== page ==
How to choose and cook Chinese leafy vegetables
For two years now I have been living in Singapore, and although the life of expats here is quite isolated, you can learn a lot about the local traditions, culture and cuisine if you wish. As you can imagine, it is the food that I study with particular zeal, and today I decided to talk about such a category of plants as green leafy vegetables.
Chinese leafy vegetables are not only very rich in nutrients, but also able to diversify your diet and taste experience. Some of them can be found in most supermarkets and cooked by yourself, others are easier to order in Asian restaurants. These simple rules will help you choose and cook Chinese leafy vegetables:
Buy only fresh greens of bright color without yellow and limp leaves and dark spots.
Cut off the ends of the stems and cut off the damaged or yellowed leaves.
Wash, wash and wash again! So you remove the remaining fertilizer. Put vegetables and leaves in a large bowl of stainless steel or plastic with cold water, shake, leave for a while, and then transfer to a large colander. Repeat the procedure two more times.
Dry the greens: it should be moist, but not wet. Be sure to use vegetables for an hour or two after washing.
And here are the most common Chinese leafy vegetables.
This Chinese cabbage can be found in ordinary grocery stores, but more often they sell gigantic bok-choi with white stems and large dark green leaves. They are older and a little tougher than smaller vegetables, but still quite tender and sweet. It’s good to chop such a large cabbage for salads. However, to prepare a vegetable side dish in a wok and other Chinese dishes, it is better to take a smaller bok-choy with fleshy light green stems. The recipe can be found in my application. By the way, my mother and some acquaintances quite successfully grow bok choy in Russian summer cottages!
This cabbage has long green stems with dark thick leaves. Chinese broccoli is sweeter and much smaller than usual, the main thing is to choose one with not too thick leaves and open inflorescences. Before cooking, trim the ends of the stems and peel off the stiff upper skin from each stalk, as if you were peeling asparagus. Cut the stems and add directly to the cooking dish: they will reach the desired state very quickly. You can cook them whole, with oyster sauce, for example.
Choi-Sum, or Yu-Choi
This cabbage is reminiscent of Chinese broccoli, but much sweeter and more tender, the leaves are similar in texture to bok-choi, they can be prepared for garnish, stew, add to soups, fry. By the way, this vegetable is used for oil production.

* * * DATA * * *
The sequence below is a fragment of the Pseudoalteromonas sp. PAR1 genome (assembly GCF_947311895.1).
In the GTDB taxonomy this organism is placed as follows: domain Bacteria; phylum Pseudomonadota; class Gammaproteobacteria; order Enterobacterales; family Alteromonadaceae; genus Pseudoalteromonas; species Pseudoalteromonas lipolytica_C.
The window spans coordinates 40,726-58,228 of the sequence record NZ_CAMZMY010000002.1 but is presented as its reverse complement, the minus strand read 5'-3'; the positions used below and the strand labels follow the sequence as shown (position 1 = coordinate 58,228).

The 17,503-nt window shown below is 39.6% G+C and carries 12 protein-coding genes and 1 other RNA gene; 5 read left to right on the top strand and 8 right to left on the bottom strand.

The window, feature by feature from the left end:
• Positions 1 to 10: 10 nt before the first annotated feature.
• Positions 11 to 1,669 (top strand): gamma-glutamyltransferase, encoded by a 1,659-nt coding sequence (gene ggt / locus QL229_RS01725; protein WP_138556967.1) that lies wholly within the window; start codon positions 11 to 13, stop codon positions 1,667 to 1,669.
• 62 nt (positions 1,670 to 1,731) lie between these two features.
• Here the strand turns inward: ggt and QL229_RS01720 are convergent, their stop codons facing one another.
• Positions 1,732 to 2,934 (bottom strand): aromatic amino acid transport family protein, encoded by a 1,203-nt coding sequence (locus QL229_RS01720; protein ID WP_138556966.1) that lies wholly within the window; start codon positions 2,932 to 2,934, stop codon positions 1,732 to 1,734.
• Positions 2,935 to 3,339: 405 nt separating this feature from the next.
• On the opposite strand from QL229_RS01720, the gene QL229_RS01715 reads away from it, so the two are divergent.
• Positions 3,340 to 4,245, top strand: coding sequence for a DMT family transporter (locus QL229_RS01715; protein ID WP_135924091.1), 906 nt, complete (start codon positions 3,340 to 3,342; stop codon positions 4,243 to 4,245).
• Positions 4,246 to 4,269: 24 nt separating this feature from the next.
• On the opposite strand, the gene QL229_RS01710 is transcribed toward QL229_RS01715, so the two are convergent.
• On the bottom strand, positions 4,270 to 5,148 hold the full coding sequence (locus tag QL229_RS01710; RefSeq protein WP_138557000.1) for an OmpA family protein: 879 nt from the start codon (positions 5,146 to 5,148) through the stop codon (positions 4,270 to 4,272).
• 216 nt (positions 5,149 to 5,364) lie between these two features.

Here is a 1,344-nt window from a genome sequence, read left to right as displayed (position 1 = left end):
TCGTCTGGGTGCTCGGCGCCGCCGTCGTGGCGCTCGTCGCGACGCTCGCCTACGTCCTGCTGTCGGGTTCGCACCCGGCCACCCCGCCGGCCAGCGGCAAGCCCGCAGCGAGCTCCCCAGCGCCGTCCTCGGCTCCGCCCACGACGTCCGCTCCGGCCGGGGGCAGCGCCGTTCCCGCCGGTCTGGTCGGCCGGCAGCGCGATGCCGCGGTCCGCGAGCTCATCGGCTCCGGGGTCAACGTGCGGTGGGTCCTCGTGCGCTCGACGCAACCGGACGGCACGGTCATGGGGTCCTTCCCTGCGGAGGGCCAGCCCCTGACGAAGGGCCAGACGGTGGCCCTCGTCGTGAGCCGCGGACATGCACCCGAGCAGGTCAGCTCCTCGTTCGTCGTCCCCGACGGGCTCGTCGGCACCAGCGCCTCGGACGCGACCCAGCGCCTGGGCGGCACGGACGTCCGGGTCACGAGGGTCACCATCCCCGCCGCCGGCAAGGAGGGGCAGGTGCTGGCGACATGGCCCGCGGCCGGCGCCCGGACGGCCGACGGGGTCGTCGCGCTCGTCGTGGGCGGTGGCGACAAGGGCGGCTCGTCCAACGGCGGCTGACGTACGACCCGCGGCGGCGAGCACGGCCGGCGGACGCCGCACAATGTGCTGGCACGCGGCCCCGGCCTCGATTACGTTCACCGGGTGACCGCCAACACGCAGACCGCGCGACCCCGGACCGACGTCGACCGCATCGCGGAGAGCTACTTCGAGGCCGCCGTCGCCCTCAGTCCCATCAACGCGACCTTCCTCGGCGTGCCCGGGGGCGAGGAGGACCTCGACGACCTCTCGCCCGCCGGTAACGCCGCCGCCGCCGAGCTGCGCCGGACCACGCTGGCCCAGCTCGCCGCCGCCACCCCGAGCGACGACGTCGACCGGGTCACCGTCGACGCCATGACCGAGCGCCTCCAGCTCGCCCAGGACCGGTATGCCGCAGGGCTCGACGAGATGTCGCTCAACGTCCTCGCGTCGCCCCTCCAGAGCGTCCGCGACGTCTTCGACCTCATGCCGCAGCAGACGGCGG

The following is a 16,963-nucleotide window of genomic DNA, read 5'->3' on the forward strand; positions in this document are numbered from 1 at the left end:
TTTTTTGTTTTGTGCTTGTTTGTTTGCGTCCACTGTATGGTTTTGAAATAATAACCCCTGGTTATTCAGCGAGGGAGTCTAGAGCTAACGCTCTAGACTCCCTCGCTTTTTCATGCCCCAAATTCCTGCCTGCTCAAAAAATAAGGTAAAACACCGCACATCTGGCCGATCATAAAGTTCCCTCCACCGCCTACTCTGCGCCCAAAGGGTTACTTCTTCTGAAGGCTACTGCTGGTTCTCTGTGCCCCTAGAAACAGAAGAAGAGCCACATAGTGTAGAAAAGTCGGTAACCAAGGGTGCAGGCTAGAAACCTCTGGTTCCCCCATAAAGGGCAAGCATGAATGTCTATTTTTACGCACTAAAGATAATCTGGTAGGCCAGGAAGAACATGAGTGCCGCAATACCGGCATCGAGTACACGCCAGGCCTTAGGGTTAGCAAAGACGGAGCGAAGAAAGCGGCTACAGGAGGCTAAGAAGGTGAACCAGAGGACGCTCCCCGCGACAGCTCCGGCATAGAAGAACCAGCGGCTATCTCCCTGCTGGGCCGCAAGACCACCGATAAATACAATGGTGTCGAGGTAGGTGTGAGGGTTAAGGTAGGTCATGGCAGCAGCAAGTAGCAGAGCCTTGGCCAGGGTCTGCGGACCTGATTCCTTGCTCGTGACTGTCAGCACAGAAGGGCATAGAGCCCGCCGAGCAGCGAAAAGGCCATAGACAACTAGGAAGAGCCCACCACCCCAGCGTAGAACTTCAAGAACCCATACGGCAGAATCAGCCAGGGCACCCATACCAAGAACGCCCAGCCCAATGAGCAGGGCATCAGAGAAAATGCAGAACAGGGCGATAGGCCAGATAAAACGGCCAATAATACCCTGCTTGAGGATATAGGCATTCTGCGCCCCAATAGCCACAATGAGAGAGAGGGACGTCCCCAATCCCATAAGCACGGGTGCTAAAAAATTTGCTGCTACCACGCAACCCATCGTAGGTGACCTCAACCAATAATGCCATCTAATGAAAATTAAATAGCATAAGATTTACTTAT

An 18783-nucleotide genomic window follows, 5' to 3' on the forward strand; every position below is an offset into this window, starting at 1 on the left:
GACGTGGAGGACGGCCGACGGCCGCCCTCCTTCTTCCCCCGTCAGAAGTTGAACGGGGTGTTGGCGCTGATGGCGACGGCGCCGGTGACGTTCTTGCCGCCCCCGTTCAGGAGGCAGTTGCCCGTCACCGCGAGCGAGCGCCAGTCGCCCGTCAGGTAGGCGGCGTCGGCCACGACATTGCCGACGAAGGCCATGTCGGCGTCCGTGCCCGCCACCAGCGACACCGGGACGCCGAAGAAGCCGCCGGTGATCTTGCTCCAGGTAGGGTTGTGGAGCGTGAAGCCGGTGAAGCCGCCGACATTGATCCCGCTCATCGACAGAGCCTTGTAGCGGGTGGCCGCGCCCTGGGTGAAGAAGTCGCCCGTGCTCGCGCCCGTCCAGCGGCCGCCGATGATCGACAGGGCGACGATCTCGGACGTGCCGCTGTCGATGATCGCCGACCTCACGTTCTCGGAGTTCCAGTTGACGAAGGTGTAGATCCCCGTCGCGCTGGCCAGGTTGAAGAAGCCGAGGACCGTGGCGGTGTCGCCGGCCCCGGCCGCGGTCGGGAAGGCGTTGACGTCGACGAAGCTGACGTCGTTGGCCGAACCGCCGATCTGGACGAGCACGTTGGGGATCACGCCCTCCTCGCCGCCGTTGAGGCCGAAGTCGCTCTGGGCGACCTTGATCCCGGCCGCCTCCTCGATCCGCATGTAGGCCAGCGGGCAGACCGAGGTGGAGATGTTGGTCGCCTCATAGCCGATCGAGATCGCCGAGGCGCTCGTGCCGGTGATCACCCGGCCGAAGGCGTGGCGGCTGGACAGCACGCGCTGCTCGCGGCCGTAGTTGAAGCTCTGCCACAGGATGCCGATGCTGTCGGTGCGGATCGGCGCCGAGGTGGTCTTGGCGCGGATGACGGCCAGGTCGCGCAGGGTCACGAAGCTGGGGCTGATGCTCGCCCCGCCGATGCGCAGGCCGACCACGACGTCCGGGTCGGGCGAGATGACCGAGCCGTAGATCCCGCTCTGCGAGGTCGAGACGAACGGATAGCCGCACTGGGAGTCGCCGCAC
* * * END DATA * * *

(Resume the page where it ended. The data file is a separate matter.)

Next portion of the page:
Chinese water spinach
This long leafy green hollow-stalked vegetable is grown in water or moist soil. To prepare, cut the stems into three parts and season with garlic, fermented bean curd or shrimp paste. Fresh spinach can be eaten raw, leaves do not need to be cut. I can say that this greens is my favorite among Asian leafy vegetables.
Chinese spinach, or amaranth
The leaves of this spinach can be plain light green or with a bright raspberry color in the center. They taste like ordinary spinach to taste, try frying them with garlic and tamari.
This juicy large-sized vegetable has a very mild and sweet taste. It is used for the preparation of soups, salads, noodles, and cook styr fry. Choose solid heads of uniform color and cook immediately, bringing home from the supermarket!
The stalks of Chinese celery are longer and thinner than usual, and probably not everyone will like their bright aroma and taste. If you are ready to appreciate it, try to cook them sty fry.
Chinese mustard greens
The bitter taste of this healthy vegetable is combined with the spicy sweetness of ginger. Try pickled mustard cabbage.
After cooking, this vegetable has a mild flavor and can be a great side dish.
Pea shoots (leaves)
Large pea leaves are softer than small sprouts. Use them to cook any kind of Chinese cuisine.
The leaves and part of the stem of the edible clover have a sweet grassy taste, and they are prepared very quickly. Buy it at restaurants, major stores, and trusted markets so you don’t have a toxic, inedible look. Here, as with mushrooms: it is important to know what you can eat.
Two types of edible chrysanthemum are served in Chinese restaurants: with small serrated leaves (usually cook styr fry) or with rounded and wide thick leaves (cook not only stir fry, but also in other ways).